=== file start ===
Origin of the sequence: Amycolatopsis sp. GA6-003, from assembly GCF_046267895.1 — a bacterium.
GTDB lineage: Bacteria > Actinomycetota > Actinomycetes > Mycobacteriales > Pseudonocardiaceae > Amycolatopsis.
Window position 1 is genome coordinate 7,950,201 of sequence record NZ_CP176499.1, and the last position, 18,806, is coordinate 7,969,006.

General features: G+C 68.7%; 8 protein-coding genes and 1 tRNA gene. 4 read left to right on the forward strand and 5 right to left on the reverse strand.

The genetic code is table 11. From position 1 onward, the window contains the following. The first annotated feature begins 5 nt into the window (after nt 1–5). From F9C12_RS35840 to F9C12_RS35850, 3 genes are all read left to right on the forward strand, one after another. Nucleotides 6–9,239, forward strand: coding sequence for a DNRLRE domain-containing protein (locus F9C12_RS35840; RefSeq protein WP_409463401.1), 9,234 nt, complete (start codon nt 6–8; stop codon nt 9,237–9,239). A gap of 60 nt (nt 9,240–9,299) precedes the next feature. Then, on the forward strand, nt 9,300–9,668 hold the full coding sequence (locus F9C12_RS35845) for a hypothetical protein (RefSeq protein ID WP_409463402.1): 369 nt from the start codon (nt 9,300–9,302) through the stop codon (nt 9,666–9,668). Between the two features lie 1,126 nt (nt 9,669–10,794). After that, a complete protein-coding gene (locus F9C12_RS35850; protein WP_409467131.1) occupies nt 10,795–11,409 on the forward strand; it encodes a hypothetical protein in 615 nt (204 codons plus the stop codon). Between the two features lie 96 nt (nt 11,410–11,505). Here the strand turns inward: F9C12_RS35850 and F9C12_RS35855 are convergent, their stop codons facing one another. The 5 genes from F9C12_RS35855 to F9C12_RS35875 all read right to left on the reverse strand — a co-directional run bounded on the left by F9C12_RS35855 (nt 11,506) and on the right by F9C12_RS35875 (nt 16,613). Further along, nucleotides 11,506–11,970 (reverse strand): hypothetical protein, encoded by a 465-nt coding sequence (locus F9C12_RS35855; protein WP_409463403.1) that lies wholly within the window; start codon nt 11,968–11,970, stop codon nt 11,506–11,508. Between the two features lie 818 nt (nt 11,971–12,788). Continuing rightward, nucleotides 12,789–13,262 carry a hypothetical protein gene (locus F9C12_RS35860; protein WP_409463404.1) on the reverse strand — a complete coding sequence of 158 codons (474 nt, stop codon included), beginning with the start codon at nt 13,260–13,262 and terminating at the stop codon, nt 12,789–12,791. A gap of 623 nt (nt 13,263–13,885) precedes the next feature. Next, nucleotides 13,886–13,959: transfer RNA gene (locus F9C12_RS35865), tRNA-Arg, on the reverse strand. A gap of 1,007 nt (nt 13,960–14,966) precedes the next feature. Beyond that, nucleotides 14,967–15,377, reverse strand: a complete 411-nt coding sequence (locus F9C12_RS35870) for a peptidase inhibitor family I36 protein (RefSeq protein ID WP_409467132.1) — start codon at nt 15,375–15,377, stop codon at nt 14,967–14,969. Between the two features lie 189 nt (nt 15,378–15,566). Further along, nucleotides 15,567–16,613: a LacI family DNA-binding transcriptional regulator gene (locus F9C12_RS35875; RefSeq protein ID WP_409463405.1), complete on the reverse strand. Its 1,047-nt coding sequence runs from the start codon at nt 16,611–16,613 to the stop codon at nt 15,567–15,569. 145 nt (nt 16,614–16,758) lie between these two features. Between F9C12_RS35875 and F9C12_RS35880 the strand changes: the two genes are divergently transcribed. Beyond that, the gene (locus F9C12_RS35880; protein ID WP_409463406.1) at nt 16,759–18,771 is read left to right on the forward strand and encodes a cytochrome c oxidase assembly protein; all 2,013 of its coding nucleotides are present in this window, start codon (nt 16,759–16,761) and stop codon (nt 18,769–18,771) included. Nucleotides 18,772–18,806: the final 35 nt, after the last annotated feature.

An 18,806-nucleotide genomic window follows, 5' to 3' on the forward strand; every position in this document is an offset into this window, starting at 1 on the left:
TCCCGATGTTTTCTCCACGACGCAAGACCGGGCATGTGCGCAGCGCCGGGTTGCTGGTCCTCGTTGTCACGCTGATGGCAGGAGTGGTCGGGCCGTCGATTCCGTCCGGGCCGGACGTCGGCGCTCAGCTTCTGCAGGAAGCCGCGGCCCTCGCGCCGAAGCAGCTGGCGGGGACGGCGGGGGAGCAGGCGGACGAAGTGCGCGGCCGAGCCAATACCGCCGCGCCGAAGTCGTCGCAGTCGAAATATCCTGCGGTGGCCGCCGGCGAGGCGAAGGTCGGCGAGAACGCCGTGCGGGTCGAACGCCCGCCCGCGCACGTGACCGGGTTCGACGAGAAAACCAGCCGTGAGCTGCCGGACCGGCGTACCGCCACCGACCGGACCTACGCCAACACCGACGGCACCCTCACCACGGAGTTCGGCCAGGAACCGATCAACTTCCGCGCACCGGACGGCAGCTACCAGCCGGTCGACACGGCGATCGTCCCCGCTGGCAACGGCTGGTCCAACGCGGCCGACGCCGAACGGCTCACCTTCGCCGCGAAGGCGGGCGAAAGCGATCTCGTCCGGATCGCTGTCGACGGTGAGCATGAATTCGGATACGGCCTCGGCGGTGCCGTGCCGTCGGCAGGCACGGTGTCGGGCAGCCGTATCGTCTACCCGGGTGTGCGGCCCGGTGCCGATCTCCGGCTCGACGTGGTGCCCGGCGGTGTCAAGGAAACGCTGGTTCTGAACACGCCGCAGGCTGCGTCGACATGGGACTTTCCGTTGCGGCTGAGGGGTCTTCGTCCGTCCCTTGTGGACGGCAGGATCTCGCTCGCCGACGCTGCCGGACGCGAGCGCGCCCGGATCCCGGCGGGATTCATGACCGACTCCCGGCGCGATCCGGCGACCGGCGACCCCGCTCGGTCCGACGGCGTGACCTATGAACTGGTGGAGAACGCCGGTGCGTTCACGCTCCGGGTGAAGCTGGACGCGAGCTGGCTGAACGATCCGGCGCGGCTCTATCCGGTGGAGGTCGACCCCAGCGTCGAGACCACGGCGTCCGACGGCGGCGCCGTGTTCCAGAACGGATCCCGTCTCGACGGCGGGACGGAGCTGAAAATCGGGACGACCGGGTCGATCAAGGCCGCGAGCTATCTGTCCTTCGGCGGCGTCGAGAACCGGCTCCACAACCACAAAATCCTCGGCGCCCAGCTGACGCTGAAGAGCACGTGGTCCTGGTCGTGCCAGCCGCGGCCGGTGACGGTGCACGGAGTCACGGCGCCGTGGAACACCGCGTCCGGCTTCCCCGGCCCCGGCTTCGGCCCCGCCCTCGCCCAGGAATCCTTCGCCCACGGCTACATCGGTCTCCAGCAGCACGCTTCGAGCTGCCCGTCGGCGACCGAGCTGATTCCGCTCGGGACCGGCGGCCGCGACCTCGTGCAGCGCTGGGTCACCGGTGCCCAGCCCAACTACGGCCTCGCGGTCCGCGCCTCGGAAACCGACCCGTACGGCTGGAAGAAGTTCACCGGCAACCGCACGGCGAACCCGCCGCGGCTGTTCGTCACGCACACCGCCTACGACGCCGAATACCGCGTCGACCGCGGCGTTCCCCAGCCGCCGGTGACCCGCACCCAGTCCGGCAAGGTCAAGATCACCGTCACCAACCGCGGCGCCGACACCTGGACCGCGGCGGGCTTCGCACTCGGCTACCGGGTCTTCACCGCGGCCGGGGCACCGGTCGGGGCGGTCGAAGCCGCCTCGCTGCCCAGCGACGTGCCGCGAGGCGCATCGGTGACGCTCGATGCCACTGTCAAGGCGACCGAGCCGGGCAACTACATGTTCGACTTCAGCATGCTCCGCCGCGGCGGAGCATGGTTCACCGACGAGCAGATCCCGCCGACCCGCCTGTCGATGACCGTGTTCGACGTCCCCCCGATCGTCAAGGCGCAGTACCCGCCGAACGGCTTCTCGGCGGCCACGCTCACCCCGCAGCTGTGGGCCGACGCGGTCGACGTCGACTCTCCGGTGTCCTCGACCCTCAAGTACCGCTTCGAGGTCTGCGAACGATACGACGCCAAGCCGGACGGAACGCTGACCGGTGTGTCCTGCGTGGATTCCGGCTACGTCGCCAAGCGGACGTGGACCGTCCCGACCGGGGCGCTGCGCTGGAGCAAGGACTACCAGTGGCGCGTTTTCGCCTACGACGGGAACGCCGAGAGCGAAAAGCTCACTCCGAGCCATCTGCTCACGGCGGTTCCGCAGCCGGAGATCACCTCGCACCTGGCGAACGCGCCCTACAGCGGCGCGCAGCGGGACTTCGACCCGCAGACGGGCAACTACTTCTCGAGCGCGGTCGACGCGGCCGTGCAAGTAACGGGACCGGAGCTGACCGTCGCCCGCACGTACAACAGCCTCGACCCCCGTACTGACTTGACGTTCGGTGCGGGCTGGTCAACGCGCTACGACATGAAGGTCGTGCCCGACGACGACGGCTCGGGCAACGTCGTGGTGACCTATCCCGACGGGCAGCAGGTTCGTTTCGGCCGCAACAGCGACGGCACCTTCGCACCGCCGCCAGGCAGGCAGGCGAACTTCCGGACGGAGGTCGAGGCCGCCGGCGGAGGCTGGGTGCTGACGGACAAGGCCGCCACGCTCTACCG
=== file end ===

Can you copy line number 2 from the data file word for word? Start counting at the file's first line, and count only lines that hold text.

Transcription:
GTDB lineage: Bacteria > Actinomycetota > Actinomycetes > Mycobacteriales > Pseudonocardiaceae > Amycolatopsis.